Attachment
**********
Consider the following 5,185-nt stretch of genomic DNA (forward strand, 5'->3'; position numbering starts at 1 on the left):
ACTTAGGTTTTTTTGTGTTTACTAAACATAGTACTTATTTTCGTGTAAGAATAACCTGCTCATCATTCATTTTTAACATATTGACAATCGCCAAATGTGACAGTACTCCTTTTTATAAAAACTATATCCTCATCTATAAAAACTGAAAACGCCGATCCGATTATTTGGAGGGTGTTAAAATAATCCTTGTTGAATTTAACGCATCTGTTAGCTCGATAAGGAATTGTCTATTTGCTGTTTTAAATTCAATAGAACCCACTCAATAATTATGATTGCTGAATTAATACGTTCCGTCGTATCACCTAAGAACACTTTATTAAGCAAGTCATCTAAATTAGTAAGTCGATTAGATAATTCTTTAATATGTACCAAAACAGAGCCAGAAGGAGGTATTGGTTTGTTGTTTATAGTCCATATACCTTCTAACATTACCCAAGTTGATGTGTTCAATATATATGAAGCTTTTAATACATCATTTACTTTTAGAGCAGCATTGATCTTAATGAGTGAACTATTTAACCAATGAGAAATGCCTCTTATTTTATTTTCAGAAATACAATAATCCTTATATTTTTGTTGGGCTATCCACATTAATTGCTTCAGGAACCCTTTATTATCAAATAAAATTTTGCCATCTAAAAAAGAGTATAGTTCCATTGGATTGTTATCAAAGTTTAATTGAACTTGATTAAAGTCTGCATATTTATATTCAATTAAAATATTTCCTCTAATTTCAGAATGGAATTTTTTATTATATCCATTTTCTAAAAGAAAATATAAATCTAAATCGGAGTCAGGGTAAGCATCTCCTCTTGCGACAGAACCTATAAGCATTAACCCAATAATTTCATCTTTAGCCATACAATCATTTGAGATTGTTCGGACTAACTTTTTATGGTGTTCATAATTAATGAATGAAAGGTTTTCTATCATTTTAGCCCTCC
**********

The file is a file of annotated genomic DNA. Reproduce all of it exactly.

Consider the following 5,185-nt stretch of genomic DNA (forward strand, 5'->3'; position numbering starts at 1 on the left):
ACTTAGGTTTTTTTGTGTTTACTAAACATAGTACTTATTTTCGTGTAAGAATAACCTGCTCATCATTCATTTTTAACATATTGACAATCGCCAAATGTGACAGTACTCCTTTTTATAAAAACTATATCCTCATCTATAAAAACTGAAAACGCCGATCCGATTATTTGGAGGGTGTTAAAATAATCCTTGTTGAATTTAACGCATCTGTTAGCTCGATAAGGAATTGTCTATTTGCTGTTTTAAATTCAATAGAACCCACTCAATAATTATGATTGCTGAATTAATACGTTCCGTCGTATCACCTAAGAACACTTTATTAAGCAAGTCATCTAAATTAGTAAGTCGATTAGATAATTCTTTAATATGTACCAAAACAGAGCCAGAAGGAGGTATTGGTTTGTTGTTTATAGTCCATATACCTTCTAACATTACCCAAGTTGATGTGTTCAATATATATGAAGCTTTTAATACATCATTTACTTTTAGAGCAGCATTGATCTTAATGAGTGAACTATTTAACCAATGAGAAATGCCTCTTATTTTATTTTCAGAAATACAATAATCCTTATATTTTTGTTGGGCTATCCACATTAATTGCTTCAGGAACCCTTTATTATCAAATAAAATTTTGCCATCTAAAAAAGAGTATAGTTCCATTGGATTGTTATCAAAGTTTAATTGAACTTGATTAAAGTCTGCATATTTATATTCAATTAAAATATTTCCTCTAATTTCAGAATGGAATTTTTTATTATATCCATTTTCTAAAAGAAAATATAAATCTAAATCGGAGTCAGGGTAAGCATCTCCTCTTGCGACAGAACCTATAAGCATTAACCCAATAATTTCATCTTTAGCCATACAATCATTTGAGATTGTTCGGACTAACTTTTTATGGTGTTCATAATTAATGAATGAAAGGTTTTCTATCATTTTAGCCCTCC